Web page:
Nitty Scott, MC is a combination of sexy, intelligent, and talented. It’s not everyday that you find all three qualities wrapped into one woman, but you can say that the multi-dimensional appeal has always been a part of her story.
Michigan born, Florida bred, New York remixed, Nitty Scott soaked in the various cultures she was exposed to throughout her coming-of-age. And although the backdrop might have changed a few times, her home life remained firmly rooted in her family’s heritage.
Growing up as an Afro-Boricua, this femme fatale experienced the best of both worlds, describing the soundtrack to her environment as a mix of “Latin and soul vibes.” Nitty was raised on the sounds of Celia Cruz and La India, as well as Billie Holiday and Marvin Gaye, respective influences of her mother and father that really helped shape her own identity as a musician.
“One really good thing that I took from both of those influences is the timelessness. A lot of those records they were playing me spoke to the times that they were created in [and] spoke to me then and can still speak to me now,” says Nitty. “I always liked that me and my parents were listening to music that we could both connect with. It was music that transcends, artists where you can relate to what they’re talking about at any point in history. My parents laid down the groundwork for that. It inspired me to make music to connect with people on that level, that isn’t just for a particular corner of the world or lifestyle, but music that can speak to everyone on a human level.”
Albeit the days of listening to Harold Melvin and the Blue Notes with her dad are long gone, Nitty keeps her off-kilter upbringing close to her heart and reflects that in her career. After breaking through in 2010, she continues to deliver her jaw-dropping bars and poetic stories of women empowerment, self-discovery, and love, all with a Latinegra flare.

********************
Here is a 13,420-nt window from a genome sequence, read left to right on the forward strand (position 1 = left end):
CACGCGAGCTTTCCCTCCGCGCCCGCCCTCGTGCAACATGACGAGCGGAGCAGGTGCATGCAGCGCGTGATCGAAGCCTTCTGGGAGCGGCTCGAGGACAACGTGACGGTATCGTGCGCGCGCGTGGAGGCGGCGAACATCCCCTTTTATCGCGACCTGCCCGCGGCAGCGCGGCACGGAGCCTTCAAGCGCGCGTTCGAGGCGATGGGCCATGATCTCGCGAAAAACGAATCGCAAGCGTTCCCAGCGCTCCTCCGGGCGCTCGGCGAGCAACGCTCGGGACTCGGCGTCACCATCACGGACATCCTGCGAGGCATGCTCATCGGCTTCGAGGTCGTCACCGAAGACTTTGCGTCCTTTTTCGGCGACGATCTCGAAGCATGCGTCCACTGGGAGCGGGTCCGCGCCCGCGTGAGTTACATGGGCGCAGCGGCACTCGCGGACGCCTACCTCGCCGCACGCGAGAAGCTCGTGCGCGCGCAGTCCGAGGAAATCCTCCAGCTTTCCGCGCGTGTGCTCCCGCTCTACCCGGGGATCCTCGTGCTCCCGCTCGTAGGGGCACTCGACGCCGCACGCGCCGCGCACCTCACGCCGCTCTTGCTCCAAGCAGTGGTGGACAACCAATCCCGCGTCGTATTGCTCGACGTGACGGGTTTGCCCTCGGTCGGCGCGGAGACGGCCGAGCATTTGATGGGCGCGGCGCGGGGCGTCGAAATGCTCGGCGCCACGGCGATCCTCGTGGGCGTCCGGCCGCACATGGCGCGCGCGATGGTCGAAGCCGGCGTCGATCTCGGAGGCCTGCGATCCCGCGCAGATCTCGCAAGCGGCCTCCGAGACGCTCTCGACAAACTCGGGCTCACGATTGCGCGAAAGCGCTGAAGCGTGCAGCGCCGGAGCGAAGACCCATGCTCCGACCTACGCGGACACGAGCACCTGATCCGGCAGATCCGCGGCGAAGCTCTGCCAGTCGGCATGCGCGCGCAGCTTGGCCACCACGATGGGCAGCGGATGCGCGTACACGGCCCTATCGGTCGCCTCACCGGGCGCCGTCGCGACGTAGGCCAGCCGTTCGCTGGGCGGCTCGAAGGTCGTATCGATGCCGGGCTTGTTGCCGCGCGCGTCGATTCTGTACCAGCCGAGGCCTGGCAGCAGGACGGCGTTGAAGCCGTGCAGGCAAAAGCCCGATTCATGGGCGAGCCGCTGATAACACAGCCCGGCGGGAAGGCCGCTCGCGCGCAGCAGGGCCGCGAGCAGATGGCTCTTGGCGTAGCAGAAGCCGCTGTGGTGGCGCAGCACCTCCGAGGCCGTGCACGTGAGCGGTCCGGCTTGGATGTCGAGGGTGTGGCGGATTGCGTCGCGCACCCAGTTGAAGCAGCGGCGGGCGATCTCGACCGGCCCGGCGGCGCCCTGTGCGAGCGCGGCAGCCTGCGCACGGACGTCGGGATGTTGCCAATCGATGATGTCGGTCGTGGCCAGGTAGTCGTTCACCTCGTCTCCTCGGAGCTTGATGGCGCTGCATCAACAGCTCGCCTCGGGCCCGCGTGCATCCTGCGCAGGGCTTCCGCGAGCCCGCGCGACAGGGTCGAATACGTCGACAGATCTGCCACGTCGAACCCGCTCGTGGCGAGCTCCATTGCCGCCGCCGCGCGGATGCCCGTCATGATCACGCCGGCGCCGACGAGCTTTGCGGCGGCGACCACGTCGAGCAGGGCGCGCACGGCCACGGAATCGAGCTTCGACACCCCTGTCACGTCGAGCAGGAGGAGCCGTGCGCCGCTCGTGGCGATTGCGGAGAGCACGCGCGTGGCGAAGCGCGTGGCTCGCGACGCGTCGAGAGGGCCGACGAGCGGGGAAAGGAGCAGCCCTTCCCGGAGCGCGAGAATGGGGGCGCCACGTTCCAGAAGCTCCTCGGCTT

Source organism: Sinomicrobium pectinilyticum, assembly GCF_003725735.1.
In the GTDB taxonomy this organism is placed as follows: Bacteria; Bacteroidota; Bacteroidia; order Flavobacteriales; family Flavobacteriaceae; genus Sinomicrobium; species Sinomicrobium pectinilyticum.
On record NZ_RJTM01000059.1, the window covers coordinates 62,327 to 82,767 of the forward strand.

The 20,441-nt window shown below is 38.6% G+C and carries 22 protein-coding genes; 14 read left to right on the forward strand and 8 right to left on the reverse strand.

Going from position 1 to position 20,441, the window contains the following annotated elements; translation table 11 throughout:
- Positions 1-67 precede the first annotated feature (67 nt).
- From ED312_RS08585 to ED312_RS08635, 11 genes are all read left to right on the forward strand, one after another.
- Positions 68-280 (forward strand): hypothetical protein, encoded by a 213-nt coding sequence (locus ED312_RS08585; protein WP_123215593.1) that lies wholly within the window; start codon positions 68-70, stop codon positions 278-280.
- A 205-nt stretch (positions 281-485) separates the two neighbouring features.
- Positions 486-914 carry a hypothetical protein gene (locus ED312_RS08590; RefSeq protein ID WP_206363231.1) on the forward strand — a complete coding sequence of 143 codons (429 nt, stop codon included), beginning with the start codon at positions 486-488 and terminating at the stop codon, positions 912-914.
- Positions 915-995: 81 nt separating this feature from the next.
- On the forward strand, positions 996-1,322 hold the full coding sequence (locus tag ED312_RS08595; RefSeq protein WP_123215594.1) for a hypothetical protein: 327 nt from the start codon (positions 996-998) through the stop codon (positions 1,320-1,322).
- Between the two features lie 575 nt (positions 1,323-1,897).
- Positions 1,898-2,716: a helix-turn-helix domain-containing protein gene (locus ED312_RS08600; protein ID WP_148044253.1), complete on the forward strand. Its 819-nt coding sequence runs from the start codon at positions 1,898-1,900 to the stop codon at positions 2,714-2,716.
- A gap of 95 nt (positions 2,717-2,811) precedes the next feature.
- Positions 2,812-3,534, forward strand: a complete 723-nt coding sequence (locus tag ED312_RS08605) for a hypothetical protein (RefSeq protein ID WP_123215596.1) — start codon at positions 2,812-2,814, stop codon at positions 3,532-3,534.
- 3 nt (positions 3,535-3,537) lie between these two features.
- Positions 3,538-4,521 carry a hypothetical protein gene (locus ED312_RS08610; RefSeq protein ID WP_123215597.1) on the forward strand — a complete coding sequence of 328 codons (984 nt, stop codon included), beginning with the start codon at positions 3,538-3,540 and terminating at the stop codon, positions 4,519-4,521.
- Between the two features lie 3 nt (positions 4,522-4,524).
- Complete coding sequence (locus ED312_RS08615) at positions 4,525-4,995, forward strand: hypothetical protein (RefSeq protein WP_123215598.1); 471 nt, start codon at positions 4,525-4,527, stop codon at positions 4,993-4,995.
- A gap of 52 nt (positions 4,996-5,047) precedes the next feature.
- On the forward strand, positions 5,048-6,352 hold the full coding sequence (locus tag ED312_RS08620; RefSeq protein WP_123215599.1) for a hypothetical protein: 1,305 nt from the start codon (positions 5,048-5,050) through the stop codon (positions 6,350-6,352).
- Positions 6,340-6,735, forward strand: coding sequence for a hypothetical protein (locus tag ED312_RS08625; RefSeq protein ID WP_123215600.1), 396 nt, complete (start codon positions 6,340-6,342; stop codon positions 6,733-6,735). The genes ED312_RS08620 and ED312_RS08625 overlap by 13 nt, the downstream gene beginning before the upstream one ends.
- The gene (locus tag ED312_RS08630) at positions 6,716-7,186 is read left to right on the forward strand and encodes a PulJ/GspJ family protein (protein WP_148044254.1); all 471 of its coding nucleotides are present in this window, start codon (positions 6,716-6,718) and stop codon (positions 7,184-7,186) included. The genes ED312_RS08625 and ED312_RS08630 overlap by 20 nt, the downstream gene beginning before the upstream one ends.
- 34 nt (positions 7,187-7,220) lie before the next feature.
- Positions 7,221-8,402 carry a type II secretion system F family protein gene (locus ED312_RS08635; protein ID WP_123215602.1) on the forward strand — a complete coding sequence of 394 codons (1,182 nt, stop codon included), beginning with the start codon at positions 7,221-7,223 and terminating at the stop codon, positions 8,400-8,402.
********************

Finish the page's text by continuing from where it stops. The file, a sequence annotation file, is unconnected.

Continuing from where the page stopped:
On the heels of her upcoming project CREATURE!, Nitty sat down with VIBE Viva about her latest music and its journey through her past, which ultimately resulted in her evolution as a woman and creative.
“It’s a blend of the old and the new,” she explains. “It’s the same as having those parts of me that never go anywhere, but still continuing to grow and add to my ideas. That’s what this is. It’s building on the foundation of what already is.”
VIBE Viva: You have a pretty diverse background, what was it like growing up for you?
Nitty Scott, MC: I like to say that I was born in Michigan, made in Florida, and paid in New York. Growing up, it was kind of difficult for me because I felt like I had to have loyalty to a certain region or hood. It was kind of this identity thing, where I didn’t feel like I belonged anywhere specifically. I didn’t have a stable childhood, but when I realized that it just makes me a diverse person and it enables me to speak to several walks of life instead of just one, that’s when I started to embrace it and thought that it was dope that in being successful, there are so many different communities that are being put on and getting a voice, whether it’s Florida hip-hop, the Brooklyn scene, Afro-Latinas, or young people in general. There are all these different categories I fall under and I think it’s dope that I can represent them all.
You broke out in 2010. Who was Nitty Scott then and who is Nitty Scott now? In what ways have you evolved?